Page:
Beyond Plants: The Ultra-Processing of Global Diets Is Harming the Health of People, Places, and Planet

Susan L. Prescott, Christopher R. D’Adamo, Kathleen F. Holton, Selena Ortiz, Nina Overby, Alan C. Logan

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Global food systems are a central issue for personal and planetary health in the Anthropocene. One aspect of major concern is the dramatic global spread of ultra-processed convenience foods in the last 75 years, which is linked with the rising human burden of disease and growing sustainability and environmental health challenges. However, there are also calls to radically transform global food systems, from animal to plant-derived protein sources, which may have unintended consequences. Commercial entities have moved toward this “great plant transition” with vigor. Whether motivated by profit or genuine environmental concern, this effort has facilitated the emergence of novel ultra-processed “plant-based” commercial products devoid of nutrients and fiber, and sometimes inclusive of high sugar, industrial fats, and synthetic additives. These and other ingredients combined into “plant-based” foods are often assumed to be healthy and lower in calorie content. However, the available evidence indicates that many of these products can potentially compromise health at all scales—of people, places, and planet. In this viewpoint, we summarize and reflect on the evidence and discussions presented at the Nova Network planetary health meeting on the “Future of Food”, which had a particular focus on the encroachment of ultra-processed foods into the global food supply, including the plant-sourced animal protein alternatives (and the collective of ingredients therein) that are finding their way into global fast-food chains. We contend that while there has been much uncritical media attention given to the environmental impact of protein and macronutrient sources—meat vs. novel soy/pea protein burgers, etc.—the impact of the heavy industrial processing on both human and environmental health is significant but often overlooked, including effects on cognition and mental health. This calls for a more nuanced discourse that considers these complexities and refocuses priorities and value systems towards mutualistic solutions, with co-benefits for individuals, local communities, and global ecology.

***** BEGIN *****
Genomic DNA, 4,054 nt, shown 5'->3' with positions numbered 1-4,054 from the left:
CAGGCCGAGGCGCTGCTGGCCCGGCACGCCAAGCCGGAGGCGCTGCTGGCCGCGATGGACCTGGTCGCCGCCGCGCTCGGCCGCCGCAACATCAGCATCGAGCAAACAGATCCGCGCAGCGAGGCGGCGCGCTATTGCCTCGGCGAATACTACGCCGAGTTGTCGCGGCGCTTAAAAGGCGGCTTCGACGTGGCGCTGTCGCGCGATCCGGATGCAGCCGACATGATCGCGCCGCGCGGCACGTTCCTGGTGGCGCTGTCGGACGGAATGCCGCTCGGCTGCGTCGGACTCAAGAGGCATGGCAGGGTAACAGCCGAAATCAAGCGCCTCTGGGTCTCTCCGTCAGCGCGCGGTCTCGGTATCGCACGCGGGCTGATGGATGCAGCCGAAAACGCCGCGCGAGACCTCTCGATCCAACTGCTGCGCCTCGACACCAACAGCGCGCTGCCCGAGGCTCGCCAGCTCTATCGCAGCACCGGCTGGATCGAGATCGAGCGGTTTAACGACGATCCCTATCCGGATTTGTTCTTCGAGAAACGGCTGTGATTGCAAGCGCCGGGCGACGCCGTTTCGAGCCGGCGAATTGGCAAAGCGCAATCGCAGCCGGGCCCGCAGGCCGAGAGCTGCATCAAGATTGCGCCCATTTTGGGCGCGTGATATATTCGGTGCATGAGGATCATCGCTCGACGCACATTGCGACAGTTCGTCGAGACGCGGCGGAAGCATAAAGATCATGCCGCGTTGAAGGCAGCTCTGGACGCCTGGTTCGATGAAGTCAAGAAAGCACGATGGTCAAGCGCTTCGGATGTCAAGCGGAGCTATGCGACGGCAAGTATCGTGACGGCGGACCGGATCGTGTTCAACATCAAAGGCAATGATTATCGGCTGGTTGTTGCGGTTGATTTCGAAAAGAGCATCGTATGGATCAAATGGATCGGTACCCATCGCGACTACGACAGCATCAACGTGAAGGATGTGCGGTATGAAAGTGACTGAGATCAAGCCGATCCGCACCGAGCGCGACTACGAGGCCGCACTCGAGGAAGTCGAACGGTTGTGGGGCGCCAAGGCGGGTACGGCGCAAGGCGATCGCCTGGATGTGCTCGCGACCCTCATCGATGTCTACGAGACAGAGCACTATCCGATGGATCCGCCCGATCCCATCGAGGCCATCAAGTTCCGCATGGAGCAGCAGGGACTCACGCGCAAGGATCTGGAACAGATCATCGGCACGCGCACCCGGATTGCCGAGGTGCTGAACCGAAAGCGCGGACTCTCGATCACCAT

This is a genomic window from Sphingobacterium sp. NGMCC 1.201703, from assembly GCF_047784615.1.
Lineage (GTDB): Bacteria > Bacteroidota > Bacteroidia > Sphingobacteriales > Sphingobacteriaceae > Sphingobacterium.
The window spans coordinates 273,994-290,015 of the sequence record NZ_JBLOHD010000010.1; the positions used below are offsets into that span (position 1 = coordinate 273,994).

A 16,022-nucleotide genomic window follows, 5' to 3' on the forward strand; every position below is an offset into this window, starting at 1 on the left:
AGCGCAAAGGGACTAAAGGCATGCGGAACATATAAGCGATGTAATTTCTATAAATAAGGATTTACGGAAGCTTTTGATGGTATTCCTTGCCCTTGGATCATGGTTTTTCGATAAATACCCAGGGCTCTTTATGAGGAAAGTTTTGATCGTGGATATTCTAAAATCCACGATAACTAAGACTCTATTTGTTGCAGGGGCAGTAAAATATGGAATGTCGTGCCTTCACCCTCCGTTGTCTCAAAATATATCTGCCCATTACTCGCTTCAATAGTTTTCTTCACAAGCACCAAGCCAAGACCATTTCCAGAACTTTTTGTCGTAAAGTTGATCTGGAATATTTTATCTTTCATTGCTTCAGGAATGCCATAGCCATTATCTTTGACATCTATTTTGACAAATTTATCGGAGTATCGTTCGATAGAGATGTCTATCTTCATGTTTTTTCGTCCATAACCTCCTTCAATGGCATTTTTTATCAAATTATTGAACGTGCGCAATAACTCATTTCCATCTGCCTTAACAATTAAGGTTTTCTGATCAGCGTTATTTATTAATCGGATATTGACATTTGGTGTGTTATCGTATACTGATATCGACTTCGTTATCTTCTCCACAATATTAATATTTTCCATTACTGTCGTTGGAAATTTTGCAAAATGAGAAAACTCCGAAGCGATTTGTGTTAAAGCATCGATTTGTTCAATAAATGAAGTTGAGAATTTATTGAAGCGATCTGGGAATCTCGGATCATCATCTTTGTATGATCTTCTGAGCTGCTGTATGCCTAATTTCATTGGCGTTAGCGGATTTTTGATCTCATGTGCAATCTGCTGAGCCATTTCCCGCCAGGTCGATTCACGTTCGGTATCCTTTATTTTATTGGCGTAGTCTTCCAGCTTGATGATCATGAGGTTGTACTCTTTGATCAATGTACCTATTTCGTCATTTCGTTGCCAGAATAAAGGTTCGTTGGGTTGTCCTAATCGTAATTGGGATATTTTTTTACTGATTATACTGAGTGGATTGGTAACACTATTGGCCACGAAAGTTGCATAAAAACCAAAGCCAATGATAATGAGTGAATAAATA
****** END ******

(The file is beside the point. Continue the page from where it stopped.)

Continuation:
Original languageEnglish
Article number6461
JournalInternational Journal of Environmental Research and Public Health
Issue number15
Publication statusPublished - Aug 2023

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